Greatness may beckon for Lewis Hamilton at this weekend’s Turkish Grand Prix but the world champion bears the weight well. Victory at Istanbul Park would ensure Hamilton becomes Formula One’s most successful driver in securing his seventh world championship to match the record set by Michael Schumacher.
When considering the journey that brought him here the British driver had cause to reflect on the lessons learned since his first title and why he believes his greatest triumph will not come on track but in trying to make a difference on a broader stage than that which he has strode with such authority for 14 years.
F1 has not raced in Turkey since 2011 and Istanbul Park is a grand challenge welcomed back with enthusiasm across the paddock. It ranges from the glorious and likely to be flat sweep though turn eight, across a series of technically demanding corners that are pleasingly conducive to offering overtaking opportunities, although practice on Friday proved a testing experience for every team.
Hamilton won here for McLaren in 2010 and should he do so again on Sunday the seventh title will be his. So commanding is his position, just finishing in front of his Mercedes teammate, Valtteri Bottas, will also seal it. The Finn must outscore Hamilton by eight points to delay the inevitable. If he takes the win and Hamilton is second, Bottas would still require the point for fastest lap to do so.
Yet much as F1 will likely be honouring one of the sport’s greatest drivers in Turkey, Hamilton has this season proved he possesses depth and character beyond the track. Such has been his embrace of anti-racism and strident pursuit of improving diversity, it has placed even his remarkable success in perspective.
“The title doesn’t necessarily impact on people’s lives,” he said. “I am much prouder of doing the work outside, trying to improve conditions for people round the world. Everyone has the right to equality and quality education and equal human rights. That is the most important thing to me.”
This has been, even by the world champion’s high standards, a masterful season. With nine wins from 13 races and in the form of his life, Hamilton has not allowed another driver so much as a look in. Having won his first championship in 2008, a closely-fought scrap with Ferrari’s Felipe Massa that was clinched on the final corners of the final lap at the final race of the season in Brazil, he has since surpassed Schumacher’s records of both poles and races wins. Now at 35 years old his skills are finely-honed like no other and, as a seasoned campaigner, he is entirely unfazed by his imminent entry into the history books.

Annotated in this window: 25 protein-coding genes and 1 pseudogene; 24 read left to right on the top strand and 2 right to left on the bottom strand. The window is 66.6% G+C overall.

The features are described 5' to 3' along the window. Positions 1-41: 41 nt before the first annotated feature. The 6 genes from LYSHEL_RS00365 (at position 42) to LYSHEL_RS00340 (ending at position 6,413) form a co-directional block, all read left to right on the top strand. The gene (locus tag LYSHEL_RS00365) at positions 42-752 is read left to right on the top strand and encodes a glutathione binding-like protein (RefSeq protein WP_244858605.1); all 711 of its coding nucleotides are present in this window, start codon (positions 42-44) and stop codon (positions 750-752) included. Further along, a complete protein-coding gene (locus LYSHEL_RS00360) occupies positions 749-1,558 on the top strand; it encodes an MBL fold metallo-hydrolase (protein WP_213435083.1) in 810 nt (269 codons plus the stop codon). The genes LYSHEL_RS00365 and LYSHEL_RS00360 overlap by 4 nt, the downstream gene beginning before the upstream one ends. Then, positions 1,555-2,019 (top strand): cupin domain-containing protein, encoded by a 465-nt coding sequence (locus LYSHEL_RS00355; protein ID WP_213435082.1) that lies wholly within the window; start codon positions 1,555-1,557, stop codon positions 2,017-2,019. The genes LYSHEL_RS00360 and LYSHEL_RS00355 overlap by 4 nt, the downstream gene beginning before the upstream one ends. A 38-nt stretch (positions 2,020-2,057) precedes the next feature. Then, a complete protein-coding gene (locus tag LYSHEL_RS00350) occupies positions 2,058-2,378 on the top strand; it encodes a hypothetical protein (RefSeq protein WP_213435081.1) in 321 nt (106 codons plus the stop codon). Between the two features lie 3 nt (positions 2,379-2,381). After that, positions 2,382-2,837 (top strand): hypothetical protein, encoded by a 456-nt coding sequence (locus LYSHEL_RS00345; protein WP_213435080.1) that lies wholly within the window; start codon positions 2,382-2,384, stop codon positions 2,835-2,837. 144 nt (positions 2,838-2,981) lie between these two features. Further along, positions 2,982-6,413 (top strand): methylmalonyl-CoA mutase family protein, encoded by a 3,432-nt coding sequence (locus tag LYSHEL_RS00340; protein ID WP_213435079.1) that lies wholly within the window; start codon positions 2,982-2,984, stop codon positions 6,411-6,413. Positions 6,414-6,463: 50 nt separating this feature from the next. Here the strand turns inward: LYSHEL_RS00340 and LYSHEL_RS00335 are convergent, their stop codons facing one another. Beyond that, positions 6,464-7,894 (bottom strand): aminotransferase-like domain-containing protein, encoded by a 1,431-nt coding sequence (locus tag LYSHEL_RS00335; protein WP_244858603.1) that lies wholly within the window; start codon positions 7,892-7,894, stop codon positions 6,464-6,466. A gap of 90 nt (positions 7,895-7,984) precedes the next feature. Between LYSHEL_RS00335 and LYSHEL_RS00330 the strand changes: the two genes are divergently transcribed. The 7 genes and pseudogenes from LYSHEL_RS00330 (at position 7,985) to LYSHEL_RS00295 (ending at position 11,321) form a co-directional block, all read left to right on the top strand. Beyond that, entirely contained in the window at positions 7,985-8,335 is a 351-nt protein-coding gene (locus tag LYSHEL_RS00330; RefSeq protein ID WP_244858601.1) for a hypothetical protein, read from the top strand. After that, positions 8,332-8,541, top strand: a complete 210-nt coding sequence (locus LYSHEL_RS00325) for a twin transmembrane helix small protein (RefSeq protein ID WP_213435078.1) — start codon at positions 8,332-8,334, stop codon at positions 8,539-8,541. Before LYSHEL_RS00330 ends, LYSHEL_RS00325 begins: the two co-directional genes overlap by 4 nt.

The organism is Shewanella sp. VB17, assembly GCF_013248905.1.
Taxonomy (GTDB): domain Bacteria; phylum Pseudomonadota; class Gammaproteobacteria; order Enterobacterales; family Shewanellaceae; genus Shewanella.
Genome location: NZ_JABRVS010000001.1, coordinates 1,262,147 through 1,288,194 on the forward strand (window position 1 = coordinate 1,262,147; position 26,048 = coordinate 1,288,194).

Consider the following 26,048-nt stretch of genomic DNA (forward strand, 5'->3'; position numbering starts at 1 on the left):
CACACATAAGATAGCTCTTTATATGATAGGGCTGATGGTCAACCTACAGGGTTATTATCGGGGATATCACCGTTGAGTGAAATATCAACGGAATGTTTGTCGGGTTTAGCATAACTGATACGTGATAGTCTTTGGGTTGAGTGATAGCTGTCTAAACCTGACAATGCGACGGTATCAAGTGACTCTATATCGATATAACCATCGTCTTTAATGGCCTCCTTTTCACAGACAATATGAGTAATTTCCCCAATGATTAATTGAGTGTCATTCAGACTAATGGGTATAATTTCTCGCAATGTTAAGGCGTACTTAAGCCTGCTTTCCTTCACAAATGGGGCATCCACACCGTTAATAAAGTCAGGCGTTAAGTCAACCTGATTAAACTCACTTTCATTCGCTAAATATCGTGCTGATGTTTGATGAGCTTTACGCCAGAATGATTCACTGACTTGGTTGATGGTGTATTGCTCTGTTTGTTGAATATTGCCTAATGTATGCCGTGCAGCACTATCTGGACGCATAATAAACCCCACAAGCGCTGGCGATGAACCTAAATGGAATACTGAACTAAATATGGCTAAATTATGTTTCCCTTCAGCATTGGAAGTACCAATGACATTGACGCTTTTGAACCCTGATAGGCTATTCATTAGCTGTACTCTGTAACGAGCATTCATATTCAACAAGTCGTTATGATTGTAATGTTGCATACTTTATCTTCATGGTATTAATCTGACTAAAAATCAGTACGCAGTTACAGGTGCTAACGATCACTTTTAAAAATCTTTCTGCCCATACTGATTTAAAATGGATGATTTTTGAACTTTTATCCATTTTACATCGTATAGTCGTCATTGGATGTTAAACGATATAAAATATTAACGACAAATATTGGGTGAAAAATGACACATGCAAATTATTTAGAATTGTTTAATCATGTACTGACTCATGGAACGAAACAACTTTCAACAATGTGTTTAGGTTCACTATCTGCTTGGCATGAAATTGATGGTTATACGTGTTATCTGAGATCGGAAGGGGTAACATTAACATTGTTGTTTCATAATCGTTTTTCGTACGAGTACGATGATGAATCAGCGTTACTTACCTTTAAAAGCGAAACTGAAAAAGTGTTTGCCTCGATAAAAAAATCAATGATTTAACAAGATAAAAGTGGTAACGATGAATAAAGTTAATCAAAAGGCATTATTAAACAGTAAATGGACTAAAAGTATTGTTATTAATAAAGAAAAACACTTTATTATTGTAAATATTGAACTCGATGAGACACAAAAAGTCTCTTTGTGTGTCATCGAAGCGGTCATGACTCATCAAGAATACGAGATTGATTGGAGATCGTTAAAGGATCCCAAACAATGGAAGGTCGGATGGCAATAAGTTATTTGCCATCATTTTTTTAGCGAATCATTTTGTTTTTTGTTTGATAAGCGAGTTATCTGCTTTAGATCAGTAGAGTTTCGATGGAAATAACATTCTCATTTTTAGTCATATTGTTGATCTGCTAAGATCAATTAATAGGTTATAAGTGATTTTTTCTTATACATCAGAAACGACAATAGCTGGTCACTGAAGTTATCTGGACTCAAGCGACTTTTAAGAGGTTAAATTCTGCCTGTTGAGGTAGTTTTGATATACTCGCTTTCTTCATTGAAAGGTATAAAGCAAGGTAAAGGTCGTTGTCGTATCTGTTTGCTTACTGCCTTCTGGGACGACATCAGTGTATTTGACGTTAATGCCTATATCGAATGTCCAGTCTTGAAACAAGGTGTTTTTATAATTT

“The goal here is to win the race, I keep that as the focus,” he said. “When I was fighting for my first world championship, the build-up to those races towards the end and the pressure that was there, that was not needed. If I knew then what I know now I would have easily won that championship in the end but hindsight is a great thing.”
Tunnel vision shapes his mentality here then but he can be expected, as he has in the past, to enjoy the moment should he deliver on Sunday.
“Over the years I have learned not to add pressure that’s unnecessary,” he said. “Maybe then that’s why sometimes it’s a shock. All of a sudden it hits you because you have not thought about it so much and it hits you.”
Hamilton has still yet to sign a new contract with Mercedes for next season and had cast some doubt on whether he would do so at the last round in Imola but in Turkey the team principal, Toto Wolff, said he remained confident a deal would be done to extend his career with the team.
Hamilton appeared to support that position. “Nothing is set in stone. It is just about talking about it. I don’t feel like I’m finished,” he said. “I love racing and the challenge and I don’t think that is going to change any time soon.”
Max Verstappen led first practice for Red Bull on a very green track that has been newly resurfaced and was offering very little grip with Hamilton in 15th. In the more representative afternoon session but with the track still proving slippery, Verstappen was quickest in front of Ferrari’s Charles Leclerc in second with Bottas and Hamilton third and fourth respectively.
The drivers’ disappointment at the track surface was clear. Tyres were not coming into their operating window and lap times were three seconds slower than those of 2011. “This track is such a fantastic circuit, and I really don’t fully understand when they spend millions to redo a surface of a track,” Hamilton said. “It’s terrifying the whole way around.”